Based on the Minnesota State Fire Marshal’s Sprinkler Effectiveness Report https://dps.mn.gov/divisions/sfm/mfirs/Documents/Sprinkler-effectiveness-2004-2018.pdf, there were an estimated 1,009 buildings saved by fire sprinklers. There was no mention of a death in a building protected with fire sprinklers.   

What we do not often see in the media is building fires where no one was injured, where the building is not destroyed, and where the firefighters faced much less risk. After answering many media inquiries regarding the two recent fatal fires, we received a report from Assistant Fire Chief/Fire Marshal of the South Metro Fire Department, Terry Johnson. Chief Johnson shared photos and a report of a fire in a three-story apartment building in South St. Paul, Minnesota. He reported a fire that occurred January 9th at 2:48 a.m., which is during some of the deadliest times for fire to occur, when people are asleep. In South Saint Paul, firefighters entered the building and were “met with smoke, but no fire,” according to Chief Johnson. He went on to report that it appears the fire started around a computer desk in the residence, likely from a paper shredder. The fire sprinkler system contained to the room where it started. Firefighters finished extinguishment and made sure all occupants were safe. This report didn’t make the evening news. The headline should have read, “Over 100 people safe and unharmed, 50 Firefighters exposed to less toxins and risks, and a $20 million dollar building in the community is still standing and people are still living in it the same day the fire occurred.”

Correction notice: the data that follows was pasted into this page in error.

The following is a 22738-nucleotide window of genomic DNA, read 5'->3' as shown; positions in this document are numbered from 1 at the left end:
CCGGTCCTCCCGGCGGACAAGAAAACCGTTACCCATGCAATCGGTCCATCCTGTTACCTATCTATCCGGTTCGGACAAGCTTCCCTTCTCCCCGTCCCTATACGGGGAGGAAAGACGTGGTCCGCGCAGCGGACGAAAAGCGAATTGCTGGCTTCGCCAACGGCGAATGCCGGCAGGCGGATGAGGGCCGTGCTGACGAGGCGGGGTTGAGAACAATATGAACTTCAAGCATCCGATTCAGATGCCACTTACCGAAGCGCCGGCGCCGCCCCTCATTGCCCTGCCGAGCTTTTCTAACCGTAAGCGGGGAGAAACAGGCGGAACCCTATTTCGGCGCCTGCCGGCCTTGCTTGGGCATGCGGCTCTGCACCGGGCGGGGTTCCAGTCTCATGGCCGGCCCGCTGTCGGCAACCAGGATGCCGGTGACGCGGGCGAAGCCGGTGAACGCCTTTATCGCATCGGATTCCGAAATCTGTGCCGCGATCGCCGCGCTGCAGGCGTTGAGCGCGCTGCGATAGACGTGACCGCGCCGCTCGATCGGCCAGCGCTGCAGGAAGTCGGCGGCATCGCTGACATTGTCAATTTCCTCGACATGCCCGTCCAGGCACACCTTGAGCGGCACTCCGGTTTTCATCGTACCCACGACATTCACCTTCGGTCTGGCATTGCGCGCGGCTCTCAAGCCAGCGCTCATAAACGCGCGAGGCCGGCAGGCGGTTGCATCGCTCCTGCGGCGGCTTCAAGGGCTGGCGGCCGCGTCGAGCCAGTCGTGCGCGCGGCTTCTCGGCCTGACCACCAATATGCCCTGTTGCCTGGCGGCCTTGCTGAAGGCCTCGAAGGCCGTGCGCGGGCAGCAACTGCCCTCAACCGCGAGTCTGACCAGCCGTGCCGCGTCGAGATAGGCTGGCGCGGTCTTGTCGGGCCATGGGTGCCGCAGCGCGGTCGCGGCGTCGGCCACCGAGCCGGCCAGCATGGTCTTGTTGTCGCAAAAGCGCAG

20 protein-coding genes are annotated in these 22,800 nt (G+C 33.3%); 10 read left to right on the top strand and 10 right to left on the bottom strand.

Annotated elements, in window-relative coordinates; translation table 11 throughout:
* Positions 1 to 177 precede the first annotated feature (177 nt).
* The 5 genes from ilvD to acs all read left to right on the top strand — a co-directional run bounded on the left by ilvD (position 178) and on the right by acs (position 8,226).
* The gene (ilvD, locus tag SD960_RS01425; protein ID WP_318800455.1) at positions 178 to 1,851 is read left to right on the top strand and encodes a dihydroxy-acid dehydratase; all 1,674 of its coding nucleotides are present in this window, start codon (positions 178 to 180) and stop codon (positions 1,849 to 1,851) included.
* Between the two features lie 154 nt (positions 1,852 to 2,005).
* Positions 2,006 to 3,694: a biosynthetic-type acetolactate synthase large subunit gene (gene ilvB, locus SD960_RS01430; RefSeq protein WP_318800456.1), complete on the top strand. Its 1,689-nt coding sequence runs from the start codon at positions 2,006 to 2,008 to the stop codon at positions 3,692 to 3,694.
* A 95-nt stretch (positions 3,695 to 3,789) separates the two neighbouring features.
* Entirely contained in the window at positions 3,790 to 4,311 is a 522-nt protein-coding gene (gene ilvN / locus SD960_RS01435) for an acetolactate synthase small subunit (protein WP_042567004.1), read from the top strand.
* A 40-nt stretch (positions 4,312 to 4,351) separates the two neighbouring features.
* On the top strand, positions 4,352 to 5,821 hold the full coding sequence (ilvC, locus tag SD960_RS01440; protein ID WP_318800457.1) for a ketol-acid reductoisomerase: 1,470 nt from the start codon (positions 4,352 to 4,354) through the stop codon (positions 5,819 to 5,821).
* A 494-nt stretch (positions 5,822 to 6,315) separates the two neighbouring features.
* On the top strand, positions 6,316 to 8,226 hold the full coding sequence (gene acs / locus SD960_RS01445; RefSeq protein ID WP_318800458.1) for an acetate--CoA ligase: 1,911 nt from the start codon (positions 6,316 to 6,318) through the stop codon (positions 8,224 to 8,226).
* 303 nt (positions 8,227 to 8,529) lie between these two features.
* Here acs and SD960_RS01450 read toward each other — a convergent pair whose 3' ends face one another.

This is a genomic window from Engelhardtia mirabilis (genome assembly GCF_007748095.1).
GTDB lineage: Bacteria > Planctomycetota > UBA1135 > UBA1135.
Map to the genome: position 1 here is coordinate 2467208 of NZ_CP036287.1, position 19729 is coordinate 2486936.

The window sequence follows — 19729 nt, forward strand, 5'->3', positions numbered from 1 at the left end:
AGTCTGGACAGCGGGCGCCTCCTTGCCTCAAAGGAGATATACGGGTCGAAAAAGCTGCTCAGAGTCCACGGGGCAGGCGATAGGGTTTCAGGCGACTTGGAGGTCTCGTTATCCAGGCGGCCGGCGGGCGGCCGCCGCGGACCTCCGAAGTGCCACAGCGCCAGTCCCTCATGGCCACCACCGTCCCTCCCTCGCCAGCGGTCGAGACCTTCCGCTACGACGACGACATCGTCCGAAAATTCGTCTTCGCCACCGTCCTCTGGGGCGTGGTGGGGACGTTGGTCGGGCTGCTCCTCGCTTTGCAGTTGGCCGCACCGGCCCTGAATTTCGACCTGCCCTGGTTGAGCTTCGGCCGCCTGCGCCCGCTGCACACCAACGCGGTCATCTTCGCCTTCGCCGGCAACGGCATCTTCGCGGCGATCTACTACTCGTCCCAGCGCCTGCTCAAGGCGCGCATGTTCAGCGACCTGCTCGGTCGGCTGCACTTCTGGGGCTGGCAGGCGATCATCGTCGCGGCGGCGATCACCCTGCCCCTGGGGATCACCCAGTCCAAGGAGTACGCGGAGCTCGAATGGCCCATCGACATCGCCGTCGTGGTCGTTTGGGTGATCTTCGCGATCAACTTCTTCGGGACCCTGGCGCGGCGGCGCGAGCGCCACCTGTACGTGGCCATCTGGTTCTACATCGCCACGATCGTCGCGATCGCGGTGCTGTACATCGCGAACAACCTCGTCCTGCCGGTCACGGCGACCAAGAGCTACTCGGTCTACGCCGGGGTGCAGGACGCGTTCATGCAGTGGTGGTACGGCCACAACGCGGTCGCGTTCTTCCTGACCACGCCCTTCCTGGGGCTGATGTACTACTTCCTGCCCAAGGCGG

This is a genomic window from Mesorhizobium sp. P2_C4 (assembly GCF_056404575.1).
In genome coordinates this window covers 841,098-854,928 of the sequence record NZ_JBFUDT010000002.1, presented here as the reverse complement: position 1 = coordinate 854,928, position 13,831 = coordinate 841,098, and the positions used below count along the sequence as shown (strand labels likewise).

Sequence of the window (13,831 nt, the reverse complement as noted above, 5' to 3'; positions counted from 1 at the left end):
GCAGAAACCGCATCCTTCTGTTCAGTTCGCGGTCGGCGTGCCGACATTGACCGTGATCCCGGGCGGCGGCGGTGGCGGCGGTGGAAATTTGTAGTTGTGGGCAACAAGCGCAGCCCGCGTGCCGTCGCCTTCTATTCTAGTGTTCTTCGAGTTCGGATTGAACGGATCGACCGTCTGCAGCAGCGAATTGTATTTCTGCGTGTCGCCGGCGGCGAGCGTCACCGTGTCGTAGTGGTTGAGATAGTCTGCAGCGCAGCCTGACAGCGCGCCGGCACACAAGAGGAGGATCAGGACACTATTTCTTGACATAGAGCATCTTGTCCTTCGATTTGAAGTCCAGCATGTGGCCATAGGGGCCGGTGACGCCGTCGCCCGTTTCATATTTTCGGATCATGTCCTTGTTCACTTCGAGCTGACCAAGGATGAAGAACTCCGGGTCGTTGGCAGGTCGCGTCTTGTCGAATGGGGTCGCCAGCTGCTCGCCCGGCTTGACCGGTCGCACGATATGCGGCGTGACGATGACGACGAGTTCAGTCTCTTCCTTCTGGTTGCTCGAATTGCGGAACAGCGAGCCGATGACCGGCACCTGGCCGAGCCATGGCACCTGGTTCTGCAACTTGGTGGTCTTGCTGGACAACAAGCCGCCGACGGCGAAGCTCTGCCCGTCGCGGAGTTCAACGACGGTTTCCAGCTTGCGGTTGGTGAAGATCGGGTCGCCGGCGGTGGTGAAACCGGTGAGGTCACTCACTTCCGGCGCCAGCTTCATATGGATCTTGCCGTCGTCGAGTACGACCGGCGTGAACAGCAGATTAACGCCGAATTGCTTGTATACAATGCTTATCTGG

While our hearts go out for those impacted by these very public tragedies, NFSA’s President Shane Ray, former fire chief in Pleasant View, Tennessee and former South Carolina State Fire Marshal, reminds us, “Based on past trends, unfortunately approximately 240 more people will likely die this month.” Utilizing data collected from the United States Fire Administration and the National Fire Protection Association, 31,591 people have died in their homes (residential occupancies) since 2010. In the same period, only 63 people have died in their homes with fire sprinklers. We know that in the 63 that perished in homes with fire sprinklers, most were at the source, or cause of, the fire. 

About the National Fire Sprinkler Association (NFSA): NFSA was founded in 1905 and wants to create a more fire safe world and works to heighten the awareness of the importance of fire sprinkler systems from homes to high-rise and all occupancies in between. The Association is an inclusive organization made up of dedicated and committed members of a progressive life-saving industry. This industry manufactures, designs, supplies, installs, inspects, and services the world’s most effective system in saving lives and property from uncontrolled structural fires. The NFSA Minnesota Chapter is an active local component ensuring grassroot efforts are shared with the entire country.  

For more information about fire sprinklers, how they work and access to additional resources and information, visit www.nfsa.org for the latest material, statistics and a dedicated team of fire safety advocates ready to serve all stakeholders to fulfill the vision of a safer world.